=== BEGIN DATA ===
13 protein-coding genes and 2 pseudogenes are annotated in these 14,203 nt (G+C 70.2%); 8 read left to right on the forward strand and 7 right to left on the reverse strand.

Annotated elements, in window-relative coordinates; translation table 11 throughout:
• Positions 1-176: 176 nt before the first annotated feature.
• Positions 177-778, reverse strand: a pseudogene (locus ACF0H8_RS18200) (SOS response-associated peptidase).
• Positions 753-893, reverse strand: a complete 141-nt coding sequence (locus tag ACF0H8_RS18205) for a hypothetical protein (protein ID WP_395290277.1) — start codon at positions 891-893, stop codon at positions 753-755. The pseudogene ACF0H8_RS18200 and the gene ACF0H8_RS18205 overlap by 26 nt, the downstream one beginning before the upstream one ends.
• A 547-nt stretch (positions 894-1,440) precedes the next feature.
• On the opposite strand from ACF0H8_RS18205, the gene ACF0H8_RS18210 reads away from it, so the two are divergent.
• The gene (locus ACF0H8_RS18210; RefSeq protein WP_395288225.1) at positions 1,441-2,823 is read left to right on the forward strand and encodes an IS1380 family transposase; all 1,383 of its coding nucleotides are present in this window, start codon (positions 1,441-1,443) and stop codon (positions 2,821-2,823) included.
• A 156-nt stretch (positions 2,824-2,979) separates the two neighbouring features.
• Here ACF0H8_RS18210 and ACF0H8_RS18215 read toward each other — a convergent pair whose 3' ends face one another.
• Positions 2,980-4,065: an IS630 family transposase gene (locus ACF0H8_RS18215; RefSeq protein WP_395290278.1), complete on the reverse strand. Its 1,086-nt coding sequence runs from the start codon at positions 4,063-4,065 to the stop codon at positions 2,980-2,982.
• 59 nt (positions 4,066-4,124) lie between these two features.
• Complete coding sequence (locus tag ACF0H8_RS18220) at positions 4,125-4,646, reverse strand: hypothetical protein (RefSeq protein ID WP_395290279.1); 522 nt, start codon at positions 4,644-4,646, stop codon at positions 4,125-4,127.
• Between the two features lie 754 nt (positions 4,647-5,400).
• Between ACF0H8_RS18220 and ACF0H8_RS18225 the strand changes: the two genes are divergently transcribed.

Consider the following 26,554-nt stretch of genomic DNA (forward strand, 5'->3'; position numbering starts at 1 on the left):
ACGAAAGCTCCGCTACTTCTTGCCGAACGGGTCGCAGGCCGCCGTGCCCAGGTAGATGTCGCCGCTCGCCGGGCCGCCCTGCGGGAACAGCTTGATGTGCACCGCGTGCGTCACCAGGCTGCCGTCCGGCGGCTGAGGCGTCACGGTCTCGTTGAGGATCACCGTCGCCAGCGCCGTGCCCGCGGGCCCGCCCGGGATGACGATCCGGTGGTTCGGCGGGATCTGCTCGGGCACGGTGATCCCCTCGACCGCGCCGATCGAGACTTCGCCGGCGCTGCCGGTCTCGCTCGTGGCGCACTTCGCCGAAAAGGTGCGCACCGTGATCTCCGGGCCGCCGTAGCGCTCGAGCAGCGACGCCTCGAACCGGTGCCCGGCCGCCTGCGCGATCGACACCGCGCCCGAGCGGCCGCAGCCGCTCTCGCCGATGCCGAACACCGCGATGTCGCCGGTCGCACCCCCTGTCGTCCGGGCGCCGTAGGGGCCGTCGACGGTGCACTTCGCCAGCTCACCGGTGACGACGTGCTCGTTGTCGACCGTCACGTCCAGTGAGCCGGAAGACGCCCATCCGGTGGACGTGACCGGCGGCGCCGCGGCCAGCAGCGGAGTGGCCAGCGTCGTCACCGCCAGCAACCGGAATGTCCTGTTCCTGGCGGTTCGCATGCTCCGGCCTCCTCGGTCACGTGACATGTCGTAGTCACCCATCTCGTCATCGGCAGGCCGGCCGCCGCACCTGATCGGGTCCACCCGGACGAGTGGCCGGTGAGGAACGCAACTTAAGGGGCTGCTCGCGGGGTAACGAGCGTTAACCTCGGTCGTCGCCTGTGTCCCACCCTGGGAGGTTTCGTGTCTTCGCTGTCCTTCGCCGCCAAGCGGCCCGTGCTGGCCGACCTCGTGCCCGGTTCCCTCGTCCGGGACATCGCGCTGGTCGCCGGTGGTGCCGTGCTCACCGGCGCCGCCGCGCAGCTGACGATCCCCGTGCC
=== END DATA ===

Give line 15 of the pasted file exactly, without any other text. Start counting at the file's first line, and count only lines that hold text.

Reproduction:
• Between ACF0H8_RS18220 and ACF0H8_RS18225 the strand changes: the two genes are divergently transcribed.